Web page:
Key Challenges Around Legacy Flash Content

The eLearning industry experienced a fundamental shift when interactive content came into its own almost 2 decades ago.  By adding blended animations and rich interactives, content engaged users in ways it couldn’t before. Core content, which remains highly relevant even today, was designed and delivered in an interactive format, and the enhanced engagement led to better retention.

Over time, however, technological changes and the intricacies of handling new devices, screen sizes, operating systems and browsers hit the organizations, and courses created 20+years earlier started gathering dust or gradually were rendered inaccessible. While content remained fundamentally sound, its design and method of delivery now come across as dated.

Although it has retained its relevance, there are several key challenges that surround the use of legacy content.

1. Since most of this content was created in Flash, its declining popularity has undoubtedly affected eLearning. A 2016 Internet Usage Report by Statista was entitled “Google to Fade Out Flash in Chrome Browsers, The Web Is Turning Its Back On Flash”. It further added that, “Flash is widely regarded as a performance-hampering safety hazard and more and more companies are turning their back on what was once the industry standard for animated content. Slowly but surely, Flash’s footprint across the web is vanishing: In October 2016, just 10 percent of websites in the Alexa Top 10,000 used Flash, down from almost 50 percent five years ago.” While Adobe announced that Flash will no longer be supported by 2020, Microsoft will phase out support for Flash in Microsoft Edge and Internet Explorer ahead of this date.Owing to the constant upgrade of enterprise browsers, there are chances that the legacy Flash content will no longer being displayed/be compatible. Users will no longer have any ability to enable or run Flash since several major browsers have already stopped supporting Flash content and require additional plugins for displaying legacy content. The chances are that rest of the browsers too will follow the suit soon, and over time, even the plugins will be phased out.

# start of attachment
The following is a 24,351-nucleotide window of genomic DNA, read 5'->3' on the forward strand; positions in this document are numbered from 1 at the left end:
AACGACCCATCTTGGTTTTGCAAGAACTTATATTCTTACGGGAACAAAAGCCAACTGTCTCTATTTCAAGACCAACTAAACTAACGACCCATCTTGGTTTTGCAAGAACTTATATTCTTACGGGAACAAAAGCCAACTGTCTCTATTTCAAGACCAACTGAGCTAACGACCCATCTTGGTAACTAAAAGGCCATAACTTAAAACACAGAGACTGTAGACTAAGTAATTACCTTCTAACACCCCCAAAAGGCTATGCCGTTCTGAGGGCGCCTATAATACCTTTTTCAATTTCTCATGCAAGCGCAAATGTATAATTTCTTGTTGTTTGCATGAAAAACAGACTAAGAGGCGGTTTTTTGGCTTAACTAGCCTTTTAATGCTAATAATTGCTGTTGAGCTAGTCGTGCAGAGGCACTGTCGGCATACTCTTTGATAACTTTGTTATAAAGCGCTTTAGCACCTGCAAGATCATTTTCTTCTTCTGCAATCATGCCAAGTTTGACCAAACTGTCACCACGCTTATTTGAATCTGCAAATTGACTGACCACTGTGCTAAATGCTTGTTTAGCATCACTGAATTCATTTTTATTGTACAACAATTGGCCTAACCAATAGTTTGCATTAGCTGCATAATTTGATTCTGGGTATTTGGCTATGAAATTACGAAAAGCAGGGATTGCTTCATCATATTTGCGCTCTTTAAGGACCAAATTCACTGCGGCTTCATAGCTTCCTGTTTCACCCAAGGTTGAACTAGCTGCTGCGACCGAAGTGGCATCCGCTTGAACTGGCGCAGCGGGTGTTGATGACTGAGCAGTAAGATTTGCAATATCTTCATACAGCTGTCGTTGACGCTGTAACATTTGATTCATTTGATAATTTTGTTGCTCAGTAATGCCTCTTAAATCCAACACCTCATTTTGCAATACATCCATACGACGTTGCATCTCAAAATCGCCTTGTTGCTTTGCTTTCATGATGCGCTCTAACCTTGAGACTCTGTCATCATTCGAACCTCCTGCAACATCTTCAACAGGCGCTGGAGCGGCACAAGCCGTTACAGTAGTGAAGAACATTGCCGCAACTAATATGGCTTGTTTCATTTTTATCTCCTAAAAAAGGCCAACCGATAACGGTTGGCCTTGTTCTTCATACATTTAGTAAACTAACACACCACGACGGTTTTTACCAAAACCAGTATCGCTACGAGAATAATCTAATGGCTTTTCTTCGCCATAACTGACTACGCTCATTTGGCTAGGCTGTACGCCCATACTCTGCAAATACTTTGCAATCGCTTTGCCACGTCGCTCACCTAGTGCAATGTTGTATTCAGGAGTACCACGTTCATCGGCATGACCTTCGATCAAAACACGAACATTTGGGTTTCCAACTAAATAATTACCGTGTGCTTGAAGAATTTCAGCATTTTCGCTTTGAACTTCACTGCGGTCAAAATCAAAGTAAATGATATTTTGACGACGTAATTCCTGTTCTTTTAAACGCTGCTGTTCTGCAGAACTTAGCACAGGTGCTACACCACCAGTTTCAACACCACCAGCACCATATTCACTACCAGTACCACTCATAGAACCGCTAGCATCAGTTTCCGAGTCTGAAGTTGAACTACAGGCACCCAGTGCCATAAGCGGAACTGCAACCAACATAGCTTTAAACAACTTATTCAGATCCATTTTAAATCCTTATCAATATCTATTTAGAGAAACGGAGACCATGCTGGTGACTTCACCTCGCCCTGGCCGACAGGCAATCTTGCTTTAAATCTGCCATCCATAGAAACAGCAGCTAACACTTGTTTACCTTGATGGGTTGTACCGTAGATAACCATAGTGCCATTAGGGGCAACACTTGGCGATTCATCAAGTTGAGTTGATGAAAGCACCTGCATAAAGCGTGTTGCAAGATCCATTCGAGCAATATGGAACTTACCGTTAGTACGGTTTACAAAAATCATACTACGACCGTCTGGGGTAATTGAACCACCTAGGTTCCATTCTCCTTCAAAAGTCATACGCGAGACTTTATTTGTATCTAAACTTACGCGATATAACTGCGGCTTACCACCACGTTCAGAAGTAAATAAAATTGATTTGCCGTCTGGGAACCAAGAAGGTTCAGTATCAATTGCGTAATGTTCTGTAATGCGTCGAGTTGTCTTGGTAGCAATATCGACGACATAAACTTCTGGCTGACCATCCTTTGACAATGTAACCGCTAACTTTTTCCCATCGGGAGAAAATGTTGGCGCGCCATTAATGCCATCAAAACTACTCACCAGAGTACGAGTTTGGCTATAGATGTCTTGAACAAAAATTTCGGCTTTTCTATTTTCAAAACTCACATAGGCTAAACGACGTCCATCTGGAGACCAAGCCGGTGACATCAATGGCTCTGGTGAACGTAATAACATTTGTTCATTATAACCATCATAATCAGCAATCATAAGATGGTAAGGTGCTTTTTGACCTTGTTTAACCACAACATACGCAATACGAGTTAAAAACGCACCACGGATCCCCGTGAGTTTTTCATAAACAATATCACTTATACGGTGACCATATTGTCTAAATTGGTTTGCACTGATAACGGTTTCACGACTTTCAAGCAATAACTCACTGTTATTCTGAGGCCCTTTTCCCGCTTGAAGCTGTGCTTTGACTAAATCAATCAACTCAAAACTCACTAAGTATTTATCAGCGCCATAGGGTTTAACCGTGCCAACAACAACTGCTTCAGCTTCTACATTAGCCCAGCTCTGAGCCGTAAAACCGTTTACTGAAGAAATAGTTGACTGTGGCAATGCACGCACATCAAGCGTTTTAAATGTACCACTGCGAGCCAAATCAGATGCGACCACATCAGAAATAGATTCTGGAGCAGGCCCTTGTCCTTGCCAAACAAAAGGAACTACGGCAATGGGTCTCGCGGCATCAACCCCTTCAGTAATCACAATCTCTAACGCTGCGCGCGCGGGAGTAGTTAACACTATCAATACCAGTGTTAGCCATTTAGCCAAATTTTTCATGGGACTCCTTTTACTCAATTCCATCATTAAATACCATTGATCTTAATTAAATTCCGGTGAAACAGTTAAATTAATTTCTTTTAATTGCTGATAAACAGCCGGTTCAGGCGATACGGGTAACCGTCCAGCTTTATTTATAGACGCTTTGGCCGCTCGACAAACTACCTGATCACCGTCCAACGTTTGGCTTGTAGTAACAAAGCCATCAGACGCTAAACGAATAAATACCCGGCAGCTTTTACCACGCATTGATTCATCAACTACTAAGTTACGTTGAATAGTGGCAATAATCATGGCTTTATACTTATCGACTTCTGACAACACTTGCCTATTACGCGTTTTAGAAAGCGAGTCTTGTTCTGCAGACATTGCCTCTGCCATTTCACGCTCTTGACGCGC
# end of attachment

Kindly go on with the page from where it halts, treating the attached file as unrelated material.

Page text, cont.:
2. The proliferation of devices has been rapid and in many cases Legacy content does not even load on newer devices. Pew Research Center’s study indicates that, “The vast majority of Americans – 95% – now own a cellphone of some kind. The share of Americans that own smartphones is now 77%, up from just 35% in 2011.” Flash content is already incompatible with iOS devices and it fails to work consistently on Android devices too. On devices that do support Flash content (here’s the list), rapid draining of the battery is a major issue.

3. Flash has the capability to deliver enhanced features but fails to fit the modern responsive and adaptive philosophy. The resizing and re-fitting of Flash content requires either a framework or additional coding specifications unlike the more progressive HTML, CSS, JavaScript, and Responsive Web Design etc.

Given the current scenario, what should enterprises with a large pool of legacy eLearning content do? What is the way around this challenge? And are there ways to put such content to good use?  These questions and the challenges created by the progression of devices and associated technological changes, have paved the way for a newer, more flexible platform like HTML5. In contrast to the waning popularity of Flash, HTML5 has been gaining acceptance and brings with it a plethora of opportunities. HTML5 is used by 73.8% of all the websites whose markup language are known. From content design flexibility to deployment feasibility, HTML5 holds a lot of potential in store.

Migration of legacy eLearning content to HTML5 is the natural answer to all the challenges discussed above and gives new life to outdated content and interactions, through addition of newer interactions, advanced media formats etc. For the modern generation of learners, HTML5 based courses provide the learning model that they seek, which includes customization, personalization and self-paced learning.

The process, however, is usually long and involves a lot of heavy lifting in terms of content transformation. It involves content extraction which in itself gives a lot of flexibility towards content molding. After the conversion process, HTML5 based content can be designed to fit the learning requisites, and it provides added perks like:

  • Flexibility to edit and re-use content
  • Rapid content creation and generation
  • Seamless video content integration
  • Mobile learning and apps
  • Microlearning
  • Better security and performance
  • Ease of translation of content into other languages
  • Integration with modern platforms – AR, VR, AI etc.
  • Flexibility to integrate with other services (i.e. social media or other portal accounts etc.)

In short, where Flash fails, HTML5 rises to the occasion. The challenges around legacy flash content can easily be resolved by converting it to HTML5. In addition, the approach can also help in future-proofing the learning content and in getting the best out of the existing legacy content.

So, have you been thinking about Flash to HTML5 conversion? If so, what are the reasons driving the change? Do share your thoughts.

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